There are plenty of claims about Artificial Intelligence (AI), prediction, and prescription. Some are true. AI has powerful claims in web marketing, retail product recommendations, and for consumer help desks.
Will AI work in industrial applications? If they did, it would be wonderful. Many AI methods are self-taught, avoiding the need for process mapping and other things which seem tedious. So, will it work?
AI is not good at everything. We published some disappointing findings on image recognition a few months ago. Some Japanese researchers recently showed similar results. Voice and image recognition are interesting examples where often AI fails, but can still be useful in some cases.
Google and Microsoft both use AI voice recognition. They both claim to perform at about the 95% level (or a 5% error rate). While there has been a great deal of bragging about this, it is useful to remember that performance above 92% has been available since the 1990’s.
Is 95% good enough? It depends. It’s OK for some virtual assistants. It’s not good enough for 911 calls. Stressed callers for emergency services generate higher error rates than requesting a Netflix movie.
Understanding Differences in Applications
So, it is important to understand the differences in applications. Many marketing applications are about being “less wrong.” We’ve explained before, this can be quite valuable in applications like web retailing.
Do AI methods apply to industrial applications, like the Industrial Internet of Things (IIoT)?
A few AI methods will apply. But broadly we think the answer is “no.” For all their promise in lowering the cost of consumer sales and services, AI is going to fail badly in many places people are hoping to use it industrially. We think there are three reasons why. All three reasons stem from the requirements of production and industrial processes.
Reason #1 – Complex Failure Root Causes
Lone Star has more than a decade of experience in production analytics. One lesson from all that experience is that 21st century production is complex. We have created solutions for extremely complex production processes. It is not hard to find thousands or even a million tiny steps. Each of them has variability. Each depends on equipment, people, and something being processed.
For these complex systems, it is easy to show current AI (for example neural networks) simply can’t comprehend big processes. But even for simple systems, AI fails to cope with failure prediction and prescription.
The least complex industrial machine is a simple pump attached to an electric motor. There are roughly 50 ways this simple system can fail, and more than 50 causes of failures. For example, one way the motor can fail is the breakdown of winding insulation. There are several causes of the breakdown; age, operating over temperature, too much voltage, too much current, and others. Some root causes will degrade other parts of the pump/motor, too. If we think about a matrix with 50 failures and 50 root causes, there are 2500 cells in that matrix. How long will we have to collect data for the AI to gain enough insight to prescribe the correct action, or even to diagnose the correct impending failure?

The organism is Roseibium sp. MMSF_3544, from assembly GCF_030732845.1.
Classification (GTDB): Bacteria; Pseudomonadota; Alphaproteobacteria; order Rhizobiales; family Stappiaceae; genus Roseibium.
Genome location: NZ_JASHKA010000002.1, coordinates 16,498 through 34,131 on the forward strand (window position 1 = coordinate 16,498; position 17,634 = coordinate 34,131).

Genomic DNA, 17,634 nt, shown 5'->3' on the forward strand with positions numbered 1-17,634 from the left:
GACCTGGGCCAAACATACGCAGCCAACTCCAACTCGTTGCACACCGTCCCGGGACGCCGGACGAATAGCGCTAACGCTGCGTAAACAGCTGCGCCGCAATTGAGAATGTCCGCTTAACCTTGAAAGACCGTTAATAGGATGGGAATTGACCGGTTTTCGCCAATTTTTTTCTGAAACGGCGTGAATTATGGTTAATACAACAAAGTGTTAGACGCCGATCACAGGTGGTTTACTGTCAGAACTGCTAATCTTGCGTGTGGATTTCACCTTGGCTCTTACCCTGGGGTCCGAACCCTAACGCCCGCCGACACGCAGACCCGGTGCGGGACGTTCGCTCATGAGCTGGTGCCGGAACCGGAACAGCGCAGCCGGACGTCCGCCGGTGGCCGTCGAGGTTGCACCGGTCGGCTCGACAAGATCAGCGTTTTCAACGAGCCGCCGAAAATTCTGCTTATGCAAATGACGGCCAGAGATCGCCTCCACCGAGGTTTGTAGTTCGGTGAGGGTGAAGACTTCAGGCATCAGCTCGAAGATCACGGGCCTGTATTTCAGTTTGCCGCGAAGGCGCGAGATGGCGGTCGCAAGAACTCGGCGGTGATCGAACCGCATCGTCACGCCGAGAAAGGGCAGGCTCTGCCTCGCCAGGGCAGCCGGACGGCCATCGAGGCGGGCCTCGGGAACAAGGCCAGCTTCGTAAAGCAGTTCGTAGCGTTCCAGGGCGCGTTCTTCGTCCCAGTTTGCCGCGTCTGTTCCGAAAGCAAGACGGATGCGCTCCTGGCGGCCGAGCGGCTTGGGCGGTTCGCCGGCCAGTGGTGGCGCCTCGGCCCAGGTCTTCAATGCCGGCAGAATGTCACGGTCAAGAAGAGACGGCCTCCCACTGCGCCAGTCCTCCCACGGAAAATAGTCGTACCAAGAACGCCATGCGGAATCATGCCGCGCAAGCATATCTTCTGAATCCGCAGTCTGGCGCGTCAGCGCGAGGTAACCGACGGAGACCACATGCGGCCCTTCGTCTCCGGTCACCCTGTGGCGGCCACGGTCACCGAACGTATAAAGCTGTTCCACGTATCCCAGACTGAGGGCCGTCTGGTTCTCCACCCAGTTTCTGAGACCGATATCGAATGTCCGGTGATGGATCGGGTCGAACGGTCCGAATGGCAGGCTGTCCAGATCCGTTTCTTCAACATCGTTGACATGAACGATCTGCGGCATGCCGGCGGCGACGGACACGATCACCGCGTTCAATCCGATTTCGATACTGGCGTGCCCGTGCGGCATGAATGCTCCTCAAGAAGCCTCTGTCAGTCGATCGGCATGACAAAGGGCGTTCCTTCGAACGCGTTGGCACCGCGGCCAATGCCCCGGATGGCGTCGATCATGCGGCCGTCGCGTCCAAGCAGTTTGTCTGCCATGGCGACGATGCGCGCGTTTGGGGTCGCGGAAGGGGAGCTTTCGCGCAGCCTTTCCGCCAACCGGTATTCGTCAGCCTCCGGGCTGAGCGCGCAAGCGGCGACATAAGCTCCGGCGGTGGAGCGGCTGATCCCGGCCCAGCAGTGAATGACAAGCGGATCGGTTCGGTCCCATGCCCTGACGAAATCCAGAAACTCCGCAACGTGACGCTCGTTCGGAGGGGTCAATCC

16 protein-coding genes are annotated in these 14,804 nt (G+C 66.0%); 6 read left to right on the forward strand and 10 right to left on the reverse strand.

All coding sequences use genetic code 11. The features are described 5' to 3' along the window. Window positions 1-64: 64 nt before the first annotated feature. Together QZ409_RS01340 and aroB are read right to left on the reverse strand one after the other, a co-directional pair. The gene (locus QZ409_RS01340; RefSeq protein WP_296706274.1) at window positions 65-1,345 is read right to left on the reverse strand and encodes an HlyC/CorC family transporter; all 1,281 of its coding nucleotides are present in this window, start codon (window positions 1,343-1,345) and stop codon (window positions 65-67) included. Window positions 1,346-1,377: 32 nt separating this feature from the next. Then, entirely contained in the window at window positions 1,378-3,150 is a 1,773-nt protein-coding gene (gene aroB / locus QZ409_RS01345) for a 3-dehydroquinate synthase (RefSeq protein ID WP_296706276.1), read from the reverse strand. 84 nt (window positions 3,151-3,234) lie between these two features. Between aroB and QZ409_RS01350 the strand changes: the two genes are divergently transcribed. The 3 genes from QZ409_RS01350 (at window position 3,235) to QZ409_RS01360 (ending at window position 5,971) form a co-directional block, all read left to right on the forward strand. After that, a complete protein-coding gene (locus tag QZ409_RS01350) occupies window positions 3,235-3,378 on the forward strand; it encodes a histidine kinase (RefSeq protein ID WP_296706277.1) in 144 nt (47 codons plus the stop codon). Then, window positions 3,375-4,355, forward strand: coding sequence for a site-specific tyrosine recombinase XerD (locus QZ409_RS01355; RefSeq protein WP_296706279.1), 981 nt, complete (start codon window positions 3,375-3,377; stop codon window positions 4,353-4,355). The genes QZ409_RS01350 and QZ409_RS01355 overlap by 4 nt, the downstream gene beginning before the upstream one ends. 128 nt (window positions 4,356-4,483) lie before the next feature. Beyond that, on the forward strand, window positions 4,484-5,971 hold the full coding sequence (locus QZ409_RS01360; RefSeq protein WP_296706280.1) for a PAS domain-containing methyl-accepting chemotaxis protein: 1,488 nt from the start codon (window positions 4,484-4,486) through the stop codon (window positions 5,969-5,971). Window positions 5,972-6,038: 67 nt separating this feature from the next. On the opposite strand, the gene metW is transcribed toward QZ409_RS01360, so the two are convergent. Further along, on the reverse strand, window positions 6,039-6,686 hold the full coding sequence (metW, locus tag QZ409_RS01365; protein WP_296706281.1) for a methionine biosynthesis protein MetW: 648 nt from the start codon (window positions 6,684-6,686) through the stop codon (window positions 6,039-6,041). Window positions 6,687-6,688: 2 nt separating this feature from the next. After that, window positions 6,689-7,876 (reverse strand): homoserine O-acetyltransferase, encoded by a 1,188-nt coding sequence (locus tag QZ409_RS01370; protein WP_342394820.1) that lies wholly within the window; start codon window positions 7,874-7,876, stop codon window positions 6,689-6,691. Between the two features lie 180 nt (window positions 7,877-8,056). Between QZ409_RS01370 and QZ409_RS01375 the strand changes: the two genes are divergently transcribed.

Of course, the answer is we can’t wait that long. Years of data may not fill out the matrix. At this point AI promoters object; “we will learn the most common ones, the ones that count!” But modern industrial and production processes are mature. All failures should be rare.
Even if we could collect the data needed to train the AI, processing time for our 50 x 50 problem would be awful. To solve this, AI methods use a trick: lumping things together. A fancy name for this is “dimensionality reduction.” AI finds things which are correlated, or otherwise cluster together. In other words, AI needs to simplify the process, because it can’t cope with the real complexity.
In the pump and motor for example, we notice that most of the time, the rate of fluid flow through the pump, the electrical current flowing through the motor, and the output pressure of the pump are very highly correlated. So, AI lumps them together and treats them as one variable. If we train the AI with this assumption, we lose all insight into what happens when they are NOT correlated, which is to say, when something is wrong. If our simple pump and motor are too complex, what chance does AI have to address a modern factory or oil well? We think the answer is, no chance at all.
When faced with even moderate complexity, typical AI methods applied to production processes break down. We can’t find enough clean data to train them, and if we could we are forced to accept slow processing or painful simplification. These simplifications hide root causes, and make true prescription impossible.
Reason #2 – Ongoing Operations Evolution
The second reason AI has little chance to support industry is the constant change in these processes.
Production managers are constantly changing the configuration of their capital assets, their workforce, and the nature of their production.
Factories have changing product demand and product mix. Oil wells change their rate of flow and the constituents of their production flows.
But AI, based on the presumption of long observation times and statistical correlations, has trouble telling the difference between a good change (more oil coming up) and a bad change.
The shifting nature of industrial operations adds to the challenge of complexity.
Reason #3 – Poor time to value
Even in the few cases where AI can work, a third problem faces us: poor time to value. It turns out the self-taught AI is not “free.” It is common for the training period to take months, and this may occur after months of data collection. That means waiting a long time.
Since Net Present Value is a function of time, waiting months, or over a year, is a bad thing.
Self-training AI is not free. There is no free lunch, and this costs more than pragmatic alternatives.